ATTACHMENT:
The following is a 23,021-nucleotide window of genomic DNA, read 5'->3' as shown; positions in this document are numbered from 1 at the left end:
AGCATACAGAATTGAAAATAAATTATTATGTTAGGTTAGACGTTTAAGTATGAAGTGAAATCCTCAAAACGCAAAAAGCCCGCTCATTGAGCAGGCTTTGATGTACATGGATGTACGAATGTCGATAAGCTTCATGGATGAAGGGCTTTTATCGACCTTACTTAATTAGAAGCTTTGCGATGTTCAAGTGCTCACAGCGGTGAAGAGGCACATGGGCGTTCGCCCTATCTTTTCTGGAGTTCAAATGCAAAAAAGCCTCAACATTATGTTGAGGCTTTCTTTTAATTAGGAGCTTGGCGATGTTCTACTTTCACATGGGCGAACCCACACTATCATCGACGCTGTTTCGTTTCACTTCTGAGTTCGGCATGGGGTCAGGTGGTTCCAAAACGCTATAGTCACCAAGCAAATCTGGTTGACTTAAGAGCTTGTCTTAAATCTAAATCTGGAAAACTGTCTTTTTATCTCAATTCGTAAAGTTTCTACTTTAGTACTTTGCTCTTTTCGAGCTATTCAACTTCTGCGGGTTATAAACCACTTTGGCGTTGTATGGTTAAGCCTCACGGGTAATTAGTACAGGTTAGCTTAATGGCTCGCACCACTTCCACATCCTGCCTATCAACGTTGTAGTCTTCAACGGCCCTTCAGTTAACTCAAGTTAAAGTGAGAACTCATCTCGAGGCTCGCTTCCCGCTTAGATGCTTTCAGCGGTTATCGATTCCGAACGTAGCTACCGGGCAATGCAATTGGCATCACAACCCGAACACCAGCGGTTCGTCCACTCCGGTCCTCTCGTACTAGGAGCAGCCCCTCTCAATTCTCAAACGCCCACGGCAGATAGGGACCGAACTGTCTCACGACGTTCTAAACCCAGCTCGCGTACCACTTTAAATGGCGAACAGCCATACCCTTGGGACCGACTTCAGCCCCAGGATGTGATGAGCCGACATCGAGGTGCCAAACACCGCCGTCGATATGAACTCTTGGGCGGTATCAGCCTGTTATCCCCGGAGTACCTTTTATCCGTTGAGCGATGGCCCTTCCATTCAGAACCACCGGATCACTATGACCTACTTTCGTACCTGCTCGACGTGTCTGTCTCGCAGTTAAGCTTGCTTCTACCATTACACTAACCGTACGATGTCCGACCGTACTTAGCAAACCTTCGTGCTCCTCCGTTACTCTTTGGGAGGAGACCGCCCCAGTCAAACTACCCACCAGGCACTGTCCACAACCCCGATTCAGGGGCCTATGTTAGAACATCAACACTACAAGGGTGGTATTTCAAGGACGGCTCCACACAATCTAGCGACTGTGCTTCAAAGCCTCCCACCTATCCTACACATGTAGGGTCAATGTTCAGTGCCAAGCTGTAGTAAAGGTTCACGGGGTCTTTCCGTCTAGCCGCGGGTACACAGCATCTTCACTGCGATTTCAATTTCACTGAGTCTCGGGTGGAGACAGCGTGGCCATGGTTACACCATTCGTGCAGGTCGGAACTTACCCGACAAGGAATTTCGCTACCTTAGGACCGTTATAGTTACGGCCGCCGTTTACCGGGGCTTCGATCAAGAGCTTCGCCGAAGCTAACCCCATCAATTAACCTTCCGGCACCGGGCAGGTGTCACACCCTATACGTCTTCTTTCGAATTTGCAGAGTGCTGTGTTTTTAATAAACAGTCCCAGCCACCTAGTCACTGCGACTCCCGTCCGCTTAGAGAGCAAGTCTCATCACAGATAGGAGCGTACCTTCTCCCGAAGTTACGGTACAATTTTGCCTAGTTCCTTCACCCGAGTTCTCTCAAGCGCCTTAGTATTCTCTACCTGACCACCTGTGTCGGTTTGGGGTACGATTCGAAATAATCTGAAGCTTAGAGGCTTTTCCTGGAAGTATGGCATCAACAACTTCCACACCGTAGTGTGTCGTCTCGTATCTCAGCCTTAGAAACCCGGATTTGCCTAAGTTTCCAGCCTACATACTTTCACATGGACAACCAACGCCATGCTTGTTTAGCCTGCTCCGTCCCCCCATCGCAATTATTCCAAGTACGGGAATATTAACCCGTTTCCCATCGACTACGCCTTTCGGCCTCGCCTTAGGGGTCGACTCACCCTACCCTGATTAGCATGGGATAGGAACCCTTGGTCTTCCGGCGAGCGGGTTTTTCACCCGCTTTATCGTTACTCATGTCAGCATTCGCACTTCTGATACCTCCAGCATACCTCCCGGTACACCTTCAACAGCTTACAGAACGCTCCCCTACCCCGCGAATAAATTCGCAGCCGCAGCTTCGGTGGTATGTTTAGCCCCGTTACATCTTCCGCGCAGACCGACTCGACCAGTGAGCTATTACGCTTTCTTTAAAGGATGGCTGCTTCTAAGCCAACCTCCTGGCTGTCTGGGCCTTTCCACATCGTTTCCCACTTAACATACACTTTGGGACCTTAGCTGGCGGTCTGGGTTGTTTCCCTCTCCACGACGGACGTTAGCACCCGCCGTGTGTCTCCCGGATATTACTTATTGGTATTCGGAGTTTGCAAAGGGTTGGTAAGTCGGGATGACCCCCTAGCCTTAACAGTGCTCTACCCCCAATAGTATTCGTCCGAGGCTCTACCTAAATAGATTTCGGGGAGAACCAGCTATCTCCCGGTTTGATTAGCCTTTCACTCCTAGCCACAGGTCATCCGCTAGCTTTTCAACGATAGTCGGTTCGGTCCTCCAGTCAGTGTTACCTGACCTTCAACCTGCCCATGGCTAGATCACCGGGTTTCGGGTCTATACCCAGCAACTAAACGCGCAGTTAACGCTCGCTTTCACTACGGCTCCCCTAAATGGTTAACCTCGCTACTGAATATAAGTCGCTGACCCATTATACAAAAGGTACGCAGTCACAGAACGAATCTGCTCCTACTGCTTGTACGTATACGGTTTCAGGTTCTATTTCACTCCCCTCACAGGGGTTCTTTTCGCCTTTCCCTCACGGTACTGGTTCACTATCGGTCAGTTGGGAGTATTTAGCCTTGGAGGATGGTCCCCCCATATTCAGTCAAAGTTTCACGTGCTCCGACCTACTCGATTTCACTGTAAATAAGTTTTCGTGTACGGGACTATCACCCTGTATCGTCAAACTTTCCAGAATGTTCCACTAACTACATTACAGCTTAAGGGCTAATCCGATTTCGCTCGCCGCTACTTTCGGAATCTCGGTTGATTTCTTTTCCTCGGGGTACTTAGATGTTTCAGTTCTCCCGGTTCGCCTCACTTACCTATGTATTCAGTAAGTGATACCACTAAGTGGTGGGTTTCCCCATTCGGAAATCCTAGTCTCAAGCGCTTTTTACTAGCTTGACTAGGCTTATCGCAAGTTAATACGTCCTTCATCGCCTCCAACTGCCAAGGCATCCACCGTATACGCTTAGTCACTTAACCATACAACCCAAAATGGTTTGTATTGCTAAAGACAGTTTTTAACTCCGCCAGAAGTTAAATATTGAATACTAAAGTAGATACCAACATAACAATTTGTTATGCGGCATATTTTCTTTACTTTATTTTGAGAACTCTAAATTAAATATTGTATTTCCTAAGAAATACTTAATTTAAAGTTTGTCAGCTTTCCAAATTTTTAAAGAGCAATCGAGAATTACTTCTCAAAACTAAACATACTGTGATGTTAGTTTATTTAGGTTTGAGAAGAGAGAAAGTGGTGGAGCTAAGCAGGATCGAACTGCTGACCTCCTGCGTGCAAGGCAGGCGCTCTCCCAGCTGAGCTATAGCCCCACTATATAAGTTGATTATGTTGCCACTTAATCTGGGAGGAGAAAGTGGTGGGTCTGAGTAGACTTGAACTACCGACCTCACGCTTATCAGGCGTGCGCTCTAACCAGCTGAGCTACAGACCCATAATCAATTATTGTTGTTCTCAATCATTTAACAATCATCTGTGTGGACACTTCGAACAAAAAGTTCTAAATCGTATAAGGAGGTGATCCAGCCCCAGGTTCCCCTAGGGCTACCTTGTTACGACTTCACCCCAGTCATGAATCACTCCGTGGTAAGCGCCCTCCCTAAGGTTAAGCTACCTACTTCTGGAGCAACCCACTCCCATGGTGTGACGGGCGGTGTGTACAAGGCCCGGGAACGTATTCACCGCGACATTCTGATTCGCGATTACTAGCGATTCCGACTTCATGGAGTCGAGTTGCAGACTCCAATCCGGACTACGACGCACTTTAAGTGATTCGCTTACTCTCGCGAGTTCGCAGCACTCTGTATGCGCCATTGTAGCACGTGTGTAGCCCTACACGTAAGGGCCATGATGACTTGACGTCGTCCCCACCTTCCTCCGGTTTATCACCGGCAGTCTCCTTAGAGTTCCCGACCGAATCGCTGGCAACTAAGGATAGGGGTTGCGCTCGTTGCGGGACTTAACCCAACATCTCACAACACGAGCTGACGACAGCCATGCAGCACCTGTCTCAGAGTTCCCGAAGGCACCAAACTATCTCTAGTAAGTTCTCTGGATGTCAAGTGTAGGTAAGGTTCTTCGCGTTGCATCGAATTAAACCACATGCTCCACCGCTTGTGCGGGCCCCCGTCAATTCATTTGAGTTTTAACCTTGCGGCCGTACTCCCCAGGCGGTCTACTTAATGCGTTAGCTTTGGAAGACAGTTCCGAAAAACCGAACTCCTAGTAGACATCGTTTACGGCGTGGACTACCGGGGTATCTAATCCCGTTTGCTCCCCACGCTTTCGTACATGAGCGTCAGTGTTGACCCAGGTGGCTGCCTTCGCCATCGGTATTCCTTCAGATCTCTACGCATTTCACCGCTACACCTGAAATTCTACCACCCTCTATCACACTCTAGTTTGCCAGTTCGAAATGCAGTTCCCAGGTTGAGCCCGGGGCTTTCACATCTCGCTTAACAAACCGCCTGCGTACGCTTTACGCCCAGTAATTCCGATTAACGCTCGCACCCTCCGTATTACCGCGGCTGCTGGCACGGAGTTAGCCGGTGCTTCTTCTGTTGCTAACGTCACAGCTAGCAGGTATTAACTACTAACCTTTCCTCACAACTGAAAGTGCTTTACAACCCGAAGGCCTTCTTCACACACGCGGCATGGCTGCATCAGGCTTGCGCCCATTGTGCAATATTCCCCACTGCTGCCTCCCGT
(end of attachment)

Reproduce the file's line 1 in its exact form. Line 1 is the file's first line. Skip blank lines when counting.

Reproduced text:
The following is a 23,021-nucleotide window of genomic DNA, read 5'->3' as shown; positions in this document are numbered from 1 at the left end: